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Greek Australians reach out to African war victims

The Australasian Hellenic Educational Progressive Association (AHEPA) in Queensland have teamed up with The Latest Tricks to create prosthetic limbs for people in West Africa using 3D printers.

Following the Civil War there is great demand in the area for prosthetics, with many civilians having fallen victim to horrible punishments, resulting in amputations.

The 3D technology will change lives, giving people the opportunity to print their own prosthetics at a significantly lower cost.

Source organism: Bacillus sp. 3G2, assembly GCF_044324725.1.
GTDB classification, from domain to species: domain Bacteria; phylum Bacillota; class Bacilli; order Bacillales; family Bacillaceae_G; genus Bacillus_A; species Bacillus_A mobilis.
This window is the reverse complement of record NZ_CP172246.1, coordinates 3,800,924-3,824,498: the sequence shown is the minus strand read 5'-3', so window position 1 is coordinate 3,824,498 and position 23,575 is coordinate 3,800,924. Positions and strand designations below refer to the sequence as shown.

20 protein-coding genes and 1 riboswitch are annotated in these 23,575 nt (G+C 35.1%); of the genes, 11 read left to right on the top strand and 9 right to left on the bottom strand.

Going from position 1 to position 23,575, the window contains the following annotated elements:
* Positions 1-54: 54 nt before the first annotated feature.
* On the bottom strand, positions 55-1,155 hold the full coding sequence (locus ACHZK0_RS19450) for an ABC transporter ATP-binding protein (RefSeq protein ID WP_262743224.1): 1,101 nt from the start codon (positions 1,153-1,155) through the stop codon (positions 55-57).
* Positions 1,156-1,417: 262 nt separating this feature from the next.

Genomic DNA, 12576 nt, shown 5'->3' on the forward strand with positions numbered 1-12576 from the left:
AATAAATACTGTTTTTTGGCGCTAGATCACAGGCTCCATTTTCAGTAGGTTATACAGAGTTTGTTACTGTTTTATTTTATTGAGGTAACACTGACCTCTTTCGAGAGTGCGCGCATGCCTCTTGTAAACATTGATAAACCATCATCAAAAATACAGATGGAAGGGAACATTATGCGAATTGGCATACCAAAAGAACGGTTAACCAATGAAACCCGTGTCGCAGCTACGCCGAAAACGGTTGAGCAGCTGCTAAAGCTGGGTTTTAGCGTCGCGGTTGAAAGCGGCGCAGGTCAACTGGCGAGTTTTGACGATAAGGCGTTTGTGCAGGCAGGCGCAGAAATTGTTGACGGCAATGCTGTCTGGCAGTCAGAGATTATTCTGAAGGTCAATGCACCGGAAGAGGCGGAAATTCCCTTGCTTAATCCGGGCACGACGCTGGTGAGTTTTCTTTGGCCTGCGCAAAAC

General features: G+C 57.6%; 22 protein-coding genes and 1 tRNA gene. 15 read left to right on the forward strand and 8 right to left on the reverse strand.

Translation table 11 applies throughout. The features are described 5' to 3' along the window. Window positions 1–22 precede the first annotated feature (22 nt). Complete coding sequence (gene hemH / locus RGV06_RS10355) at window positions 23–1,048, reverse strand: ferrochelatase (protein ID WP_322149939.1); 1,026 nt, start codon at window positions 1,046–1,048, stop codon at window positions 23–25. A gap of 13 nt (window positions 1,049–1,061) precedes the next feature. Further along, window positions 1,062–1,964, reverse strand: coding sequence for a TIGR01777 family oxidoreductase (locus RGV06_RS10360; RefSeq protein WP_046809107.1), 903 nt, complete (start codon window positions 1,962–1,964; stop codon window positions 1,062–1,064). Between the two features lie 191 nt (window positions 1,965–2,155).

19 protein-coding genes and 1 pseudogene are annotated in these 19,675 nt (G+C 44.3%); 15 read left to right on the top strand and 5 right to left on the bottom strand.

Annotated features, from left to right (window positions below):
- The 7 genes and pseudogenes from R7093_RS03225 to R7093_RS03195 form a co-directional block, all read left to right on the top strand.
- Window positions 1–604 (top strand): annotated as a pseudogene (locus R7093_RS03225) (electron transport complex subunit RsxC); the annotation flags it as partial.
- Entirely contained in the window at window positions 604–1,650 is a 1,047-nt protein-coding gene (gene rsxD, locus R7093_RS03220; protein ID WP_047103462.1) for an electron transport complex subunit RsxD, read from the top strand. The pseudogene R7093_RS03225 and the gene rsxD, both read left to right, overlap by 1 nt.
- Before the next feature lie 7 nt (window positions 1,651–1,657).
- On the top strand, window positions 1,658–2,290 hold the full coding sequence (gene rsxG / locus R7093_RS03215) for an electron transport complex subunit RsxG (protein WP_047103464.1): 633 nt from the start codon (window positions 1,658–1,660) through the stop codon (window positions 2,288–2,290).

"Prosthetics cost thousands of dollars; 3D printing of items like this is around $50 to $100," said Ralf Muhlberger, spokesperson of The Latest Tricks.

Over the next year, the team are looking to fine-tune the system, aiming to simplify the process of measuring limbs and imputing data.

"We need to work out, how do we measure up people's stumps, how do we fit the prosthetics, how do we train people to use them (the printers)," said AHEPA'a Nick Inglis.

The project will provide 3D printers for volunteer organisation Paradise 4 Kids and is being funded by AHEPA